2. Hendriks SA, Smalbrugge M, Galindo-garre F, Hertogh CM, Van der steen JT. From admission to death: prevalence and course of pain, agitation, and shortness of breath, and treatment of these symptoms in nursing home residents with dementia. J Am Med Dir Assoc. 2015;16(6):475-81. doi:10.1016/j.jamda.2014.12.016

  3. Sandvik RK, Selbaek G, Bergh S, Aarsland D, Husebo BS. Signs of Imminent Dying and Change in Symptom Intensity During Pharmacological Treatment in Dying Nursing Home Patients: A Prospective Trajectory Study. J Am Med Dir Assoc. 2016;17(9):821-7. doi:10.1016/j.jamda.2016.05.006

  4. Glare P, Miller J, Nikolova T, Tickoo R. Treating nausea and vomiting in palliative care: a review. Clin Interv Aging. 2011;6:243-59. doi:10.2147/CIA.S13109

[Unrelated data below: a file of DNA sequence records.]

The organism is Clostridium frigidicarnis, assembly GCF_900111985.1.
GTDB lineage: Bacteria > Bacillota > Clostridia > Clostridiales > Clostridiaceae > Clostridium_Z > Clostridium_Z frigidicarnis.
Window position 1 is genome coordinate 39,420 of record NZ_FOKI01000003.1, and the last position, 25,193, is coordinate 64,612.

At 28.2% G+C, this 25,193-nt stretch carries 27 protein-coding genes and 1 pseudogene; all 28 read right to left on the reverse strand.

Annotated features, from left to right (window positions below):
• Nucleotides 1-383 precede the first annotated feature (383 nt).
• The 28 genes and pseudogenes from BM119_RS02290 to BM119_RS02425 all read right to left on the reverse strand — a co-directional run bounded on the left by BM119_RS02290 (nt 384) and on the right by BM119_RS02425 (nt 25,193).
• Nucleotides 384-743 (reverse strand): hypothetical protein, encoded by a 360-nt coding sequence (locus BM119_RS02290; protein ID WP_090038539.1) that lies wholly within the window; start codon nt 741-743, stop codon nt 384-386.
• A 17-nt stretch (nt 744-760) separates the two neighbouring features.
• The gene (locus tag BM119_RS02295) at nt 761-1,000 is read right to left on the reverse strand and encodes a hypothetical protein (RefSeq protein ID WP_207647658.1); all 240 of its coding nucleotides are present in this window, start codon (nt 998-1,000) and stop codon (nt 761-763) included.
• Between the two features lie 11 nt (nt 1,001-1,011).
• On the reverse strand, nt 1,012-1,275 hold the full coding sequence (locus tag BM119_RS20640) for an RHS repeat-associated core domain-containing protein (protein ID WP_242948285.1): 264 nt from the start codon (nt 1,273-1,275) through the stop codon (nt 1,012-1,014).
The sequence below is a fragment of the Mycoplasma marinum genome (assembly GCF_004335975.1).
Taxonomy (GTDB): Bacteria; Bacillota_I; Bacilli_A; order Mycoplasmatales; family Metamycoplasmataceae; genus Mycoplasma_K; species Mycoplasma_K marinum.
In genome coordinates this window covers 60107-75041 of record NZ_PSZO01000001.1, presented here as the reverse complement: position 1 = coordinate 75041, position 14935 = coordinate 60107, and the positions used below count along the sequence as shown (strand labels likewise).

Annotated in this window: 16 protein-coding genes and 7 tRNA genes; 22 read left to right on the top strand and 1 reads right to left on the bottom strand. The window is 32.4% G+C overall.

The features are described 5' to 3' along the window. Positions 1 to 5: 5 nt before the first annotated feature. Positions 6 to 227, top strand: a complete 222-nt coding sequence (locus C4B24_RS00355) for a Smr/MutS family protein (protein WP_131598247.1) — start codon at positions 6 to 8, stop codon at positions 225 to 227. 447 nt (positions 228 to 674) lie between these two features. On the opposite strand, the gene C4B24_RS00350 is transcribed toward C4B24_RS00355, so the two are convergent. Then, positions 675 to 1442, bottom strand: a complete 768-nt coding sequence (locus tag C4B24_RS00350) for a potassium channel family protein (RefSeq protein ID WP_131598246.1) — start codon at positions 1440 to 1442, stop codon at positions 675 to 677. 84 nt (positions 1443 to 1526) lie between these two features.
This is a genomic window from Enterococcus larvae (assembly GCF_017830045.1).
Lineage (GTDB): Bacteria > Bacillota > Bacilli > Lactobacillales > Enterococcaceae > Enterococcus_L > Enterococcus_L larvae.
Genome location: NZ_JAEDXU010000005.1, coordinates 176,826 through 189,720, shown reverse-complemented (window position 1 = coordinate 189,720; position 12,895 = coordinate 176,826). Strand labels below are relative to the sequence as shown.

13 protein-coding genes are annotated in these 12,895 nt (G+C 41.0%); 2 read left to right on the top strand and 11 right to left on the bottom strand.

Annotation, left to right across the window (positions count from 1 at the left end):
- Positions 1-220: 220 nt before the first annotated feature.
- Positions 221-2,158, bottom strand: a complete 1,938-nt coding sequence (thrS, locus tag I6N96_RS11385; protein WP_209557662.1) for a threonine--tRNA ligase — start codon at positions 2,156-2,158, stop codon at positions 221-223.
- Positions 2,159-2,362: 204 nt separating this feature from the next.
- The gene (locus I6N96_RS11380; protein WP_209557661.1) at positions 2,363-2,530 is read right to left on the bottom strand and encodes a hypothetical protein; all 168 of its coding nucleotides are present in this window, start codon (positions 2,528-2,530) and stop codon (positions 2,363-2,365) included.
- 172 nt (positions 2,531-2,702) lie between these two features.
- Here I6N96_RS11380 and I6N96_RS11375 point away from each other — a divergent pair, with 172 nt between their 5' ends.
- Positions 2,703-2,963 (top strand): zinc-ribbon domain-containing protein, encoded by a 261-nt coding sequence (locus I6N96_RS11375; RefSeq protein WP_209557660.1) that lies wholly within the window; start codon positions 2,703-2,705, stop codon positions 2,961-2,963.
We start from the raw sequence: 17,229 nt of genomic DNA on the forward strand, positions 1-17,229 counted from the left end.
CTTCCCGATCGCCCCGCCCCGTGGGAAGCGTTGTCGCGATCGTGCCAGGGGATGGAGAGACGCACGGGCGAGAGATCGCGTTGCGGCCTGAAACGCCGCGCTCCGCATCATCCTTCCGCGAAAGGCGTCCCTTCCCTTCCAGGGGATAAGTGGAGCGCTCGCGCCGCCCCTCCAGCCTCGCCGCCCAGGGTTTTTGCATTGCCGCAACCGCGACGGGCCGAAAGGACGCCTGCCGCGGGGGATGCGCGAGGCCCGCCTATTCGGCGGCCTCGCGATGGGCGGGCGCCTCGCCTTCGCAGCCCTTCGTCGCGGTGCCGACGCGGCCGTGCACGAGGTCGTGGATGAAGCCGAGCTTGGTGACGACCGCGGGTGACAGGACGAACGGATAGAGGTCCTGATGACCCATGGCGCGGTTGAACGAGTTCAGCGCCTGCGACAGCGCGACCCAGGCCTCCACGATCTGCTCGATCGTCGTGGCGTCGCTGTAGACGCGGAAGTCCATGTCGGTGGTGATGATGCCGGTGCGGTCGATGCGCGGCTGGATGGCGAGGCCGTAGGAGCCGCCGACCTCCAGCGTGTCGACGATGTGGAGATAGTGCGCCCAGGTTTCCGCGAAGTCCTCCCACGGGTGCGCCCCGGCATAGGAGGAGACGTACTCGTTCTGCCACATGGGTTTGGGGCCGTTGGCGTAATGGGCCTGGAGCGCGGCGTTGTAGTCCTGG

5. Dzierżanowski T, Ciałkowska-rysz A. The occurrence and risk factors of constipation in inpatient palliative care unit patients vs. nursing home residents. Prz Gastroenterol. 2018;13(4):299-304. doi:10.5114/pg.2018.79809

  6. Hui D, Dev R, Bruera E. The last days of life: symptom burden and impact on nutrition and hydration in cancer patients. Curr Opin Support Palliat Care. 2015;9(4):346-54. doi:10.1097/SPC.0000000000000171

  7. Hosker CM, Bennett MI. Delirium and agitation at the end of life. BMJ. 2016;353:i3085. doi:10.1136/bmj.i3085

  8. Hui D, Dos santos R, Chisholm G, Bansal S, Souza crovador C, Bruera E. Bedside clinical signs associated with impending death in patients with advanced cancer: preliminary findings of a prospective, longitudinal cohort study. Cancer. 2015;121(6):960-7. doi:10.1002/cncr.29048

Additional Reading